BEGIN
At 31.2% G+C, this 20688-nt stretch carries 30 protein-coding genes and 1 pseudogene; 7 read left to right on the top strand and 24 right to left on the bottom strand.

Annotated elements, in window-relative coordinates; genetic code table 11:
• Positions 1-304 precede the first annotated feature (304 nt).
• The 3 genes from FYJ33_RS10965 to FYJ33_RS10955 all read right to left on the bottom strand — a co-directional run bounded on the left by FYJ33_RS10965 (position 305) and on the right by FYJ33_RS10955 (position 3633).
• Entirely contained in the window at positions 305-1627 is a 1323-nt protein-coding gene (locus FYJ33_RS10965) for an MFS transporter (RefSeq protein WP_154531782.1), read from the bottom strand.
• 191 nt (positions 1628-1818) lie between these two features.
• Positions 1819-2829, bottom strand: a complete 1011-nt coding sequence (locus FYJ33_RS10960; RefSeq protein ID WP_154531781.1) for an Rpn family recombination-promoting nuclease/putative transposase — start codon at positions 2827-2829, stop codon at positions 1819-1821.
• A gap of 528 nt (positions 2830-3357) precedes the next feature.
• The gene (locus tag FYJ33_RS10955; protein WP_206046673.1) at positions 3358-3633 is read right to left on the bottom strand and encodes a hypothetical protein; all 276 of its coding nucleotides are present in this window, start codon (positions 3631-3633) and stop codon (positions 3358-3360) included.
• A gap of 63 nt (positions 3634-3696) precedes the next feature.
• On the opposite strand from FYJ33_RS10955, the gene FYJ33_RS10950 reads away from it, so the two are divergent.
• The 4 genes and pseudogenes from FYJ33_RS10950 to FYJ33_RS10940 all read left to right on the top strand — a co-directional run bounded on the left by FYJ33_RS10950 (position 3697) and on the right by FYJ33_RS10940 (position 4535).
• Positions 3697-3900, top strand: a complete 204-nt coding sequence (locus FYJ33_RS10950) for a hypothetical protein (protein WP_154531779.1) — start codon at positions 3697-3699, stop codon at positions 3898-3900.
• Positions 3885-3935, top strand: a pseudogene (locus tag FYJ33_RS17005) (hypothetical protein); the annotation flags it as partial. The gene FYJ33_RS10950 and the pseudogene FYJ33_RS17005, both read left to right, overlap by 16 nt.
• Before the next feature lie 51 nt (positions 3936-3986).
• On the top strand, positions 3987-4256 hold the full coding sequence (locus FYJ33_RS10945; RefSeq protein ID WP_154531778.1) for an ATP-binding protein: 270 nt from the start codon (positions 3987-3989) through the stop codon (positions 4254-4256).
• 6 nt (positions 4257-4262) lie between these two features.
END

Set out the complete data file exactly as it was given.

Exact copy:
At 31.2% G+C, this 20688-nt stretch carries 30 protein-coding genes and 1 pseudogene; 7 read left to right on the top strand and 24 right to left on the bottom strand.

Annotated elements, in window-relative coordinates; genetic code table 11:
• Positions 1-304 precede the first annotated feature (304 nt).
• The 3 genes from FYJ33_RS10965 to FYJ33_RS10955 all read right to left on the bottom strand — a co-directional run bounded on the left by FYJ33_RS10965 (position 305) and on the right by FYJ33_RS10955 (position 3633).
• Entirely contained in the window at positions 305-1627 is a 1323-nt protein-coding gene (locus FYJ33_RS10965) for an MFS transporter (RefSeq protein WP_154531782.1), read from the bottom strand.
• 191 nt (positions 1628-1818) lie between these two features.
• Positions 1819-2829, bottom strand: a complete 1011-nt coding sequence (locus FYJ33_RS10960; RefSeq protein ID WP_154531781.1) for an Rpn family recombination-promoting nuclease/putative transposase — start codon at positions 2827-2829, stop codon at positions 1819-1821.
• A gap of 528 nt (positions 2830-3357) precedes the next feature.
• The gene (locus tag FYJ33_RS10955; protein WP_206046673.1) at positions 3358-3633 is read right to left on the bottom strand and encodes a hypothetical protein; all 276 of its coding nucleotides are present in this window, start codon (positions 3631-3633) and stop codon (positions 3358-3360) included.
• A gap of 63 nt (positions 3634-3696) precedes the next feature.
• On the opposite strand from FYJ33_RS10955, the gene FYJ33_RS10950 reads away from it, so the two are divergent.
• The 4 genes and pseudogenes from FYJ33_RS10950 to FYJ33_RS10940 all read left to right on the top strand — a co-directional run bounded on the left by FYJ33_RS10950 (position 3697) and on the right by FYJ33_RS10940 (position 4535).
• Positions 3697-3900, top strand: a complete 204-nt coding sequence (locus FYJ33_RS10950) for a hypothetical protein (protein WP_154531779.1) — start codon at positions 3697-3699, stop codon at positions 3898-3900.
• Positions 3885-3935, top strand: a pseudogene (locus tag FYJ33_RS17005) (hypothetical protein); the annotation flags it as partial. The gene FYJ33_RS10950 and the pseudogene FYJ33_RS17005, both read left to right, overlap by 16 nt.
• Before the next feature lie 51 nt (positions 3936-3986).
• On the top strand, positions 3987-4256 hold the full coding sequence (locus FYJ33_RS10945; RefSeq protein ID WP_154531778.1) for an ATP-binding protein: 270 nt from the start codon (positions 3987-3989) through the stop codon (positions 4254-4256).
• 6 nt (positions 4257-4262) lie between these two features.